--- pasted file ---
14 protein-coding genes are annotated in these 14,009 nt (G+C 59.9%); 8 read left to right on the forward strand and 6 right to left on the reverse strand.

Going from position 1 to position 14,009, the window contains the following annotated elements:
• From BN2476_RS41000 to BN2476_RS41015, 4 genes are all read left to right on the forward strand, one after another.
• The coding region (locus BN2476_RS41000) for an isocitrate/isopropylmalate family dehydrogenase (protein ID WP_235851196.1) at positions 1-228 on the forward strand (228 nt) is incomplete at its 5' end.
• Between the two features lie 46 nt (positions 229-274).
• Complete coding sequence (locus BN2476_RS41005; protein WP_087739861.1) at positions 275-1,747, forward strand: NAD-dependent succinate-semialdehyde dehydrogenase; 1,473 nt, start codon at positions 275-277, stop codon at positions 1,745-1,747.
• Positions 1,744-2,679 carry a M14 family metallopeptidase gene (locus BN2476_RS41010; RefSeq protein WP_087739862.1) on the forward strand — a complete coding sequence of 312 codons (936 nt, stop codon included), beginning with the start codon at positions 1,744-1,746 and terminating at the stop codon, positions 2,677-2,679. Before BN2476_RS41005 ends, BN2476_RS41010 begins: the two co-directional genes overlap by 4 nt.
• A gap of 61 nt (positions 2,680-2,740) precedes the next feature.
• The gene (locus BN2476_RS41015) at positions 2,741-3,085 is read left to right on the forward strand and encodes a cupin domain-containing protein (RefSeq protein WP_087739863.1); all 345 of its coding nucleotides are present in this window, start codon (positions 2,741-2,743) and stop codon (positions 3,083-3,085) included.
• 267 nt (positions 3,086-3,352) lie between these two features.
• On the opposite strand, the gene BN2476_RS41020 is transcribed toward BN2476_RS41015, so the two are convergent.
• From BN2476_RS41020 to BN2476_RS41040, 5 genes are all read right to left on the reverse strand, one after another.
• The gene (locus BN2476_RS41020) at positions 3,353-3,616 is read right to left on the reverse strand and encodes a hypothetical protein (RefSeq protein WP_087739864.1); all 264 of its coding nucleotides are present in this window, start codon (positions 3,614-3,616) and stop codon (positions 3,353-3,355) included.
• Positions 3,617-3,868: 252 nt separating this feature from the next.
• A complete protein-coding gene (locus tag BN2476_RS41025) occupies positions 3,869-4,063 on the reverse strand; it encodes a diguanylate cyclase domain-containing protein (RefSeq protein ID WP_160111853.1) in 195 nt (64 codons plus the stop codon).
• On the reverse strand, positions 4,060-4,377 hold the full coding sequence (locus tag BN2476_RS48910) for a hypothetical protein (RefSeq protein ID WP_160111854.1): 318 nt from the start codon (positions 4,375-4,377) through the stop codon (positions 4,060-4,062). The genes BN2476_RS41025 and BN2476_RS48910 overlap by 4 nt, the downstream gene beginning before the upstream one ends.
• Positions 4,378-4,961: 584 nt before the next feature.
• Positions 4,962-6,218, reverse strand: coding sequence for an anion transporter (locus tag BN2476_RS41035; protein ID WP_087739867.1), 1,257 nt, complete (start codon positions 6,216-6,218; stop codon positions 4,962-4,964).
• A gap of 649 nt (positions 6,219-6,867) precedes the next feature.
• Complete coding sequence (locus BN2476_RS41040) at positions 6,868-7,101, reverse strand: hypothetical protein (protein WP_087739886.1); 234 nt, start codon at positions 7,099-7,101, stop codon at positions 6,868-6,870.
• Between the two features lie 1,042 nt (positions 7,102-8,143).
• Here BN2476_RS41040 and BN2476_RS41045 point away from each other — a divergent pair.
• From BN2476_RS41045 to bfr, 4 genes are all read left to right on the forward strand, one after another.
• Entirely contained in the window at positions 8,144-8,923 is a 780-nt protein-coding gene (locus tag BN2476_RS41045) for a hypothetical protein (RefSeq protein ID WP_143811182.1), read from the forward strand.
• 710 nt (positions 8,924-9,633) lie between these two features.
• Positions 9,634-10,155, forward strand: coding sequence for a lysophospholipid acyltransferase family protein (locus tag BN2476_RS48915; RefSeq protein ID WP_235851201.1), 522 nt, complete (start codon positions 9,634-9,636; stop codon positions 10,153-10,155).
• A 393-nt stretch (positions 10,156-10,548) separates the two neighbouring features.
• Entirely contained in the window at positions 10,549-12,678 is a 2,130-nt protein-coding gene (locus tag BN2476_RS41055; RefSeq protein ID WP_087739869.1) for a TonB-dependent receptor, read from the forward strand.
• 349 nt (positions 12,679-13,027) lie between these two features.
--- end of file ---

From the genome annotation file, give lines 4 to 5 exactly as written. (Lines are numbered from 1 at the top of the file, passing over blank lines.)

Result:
• The coding region (locus BN2476_RS41000) for an isocitrate/isopropylmalate family dehydrogenase (protein ID WP_235851196.1) at positions 1-228 on the forward strand (228 nt) is incomplete at its 5' end.
• Between the two features lie 46 nt (positions 229-274).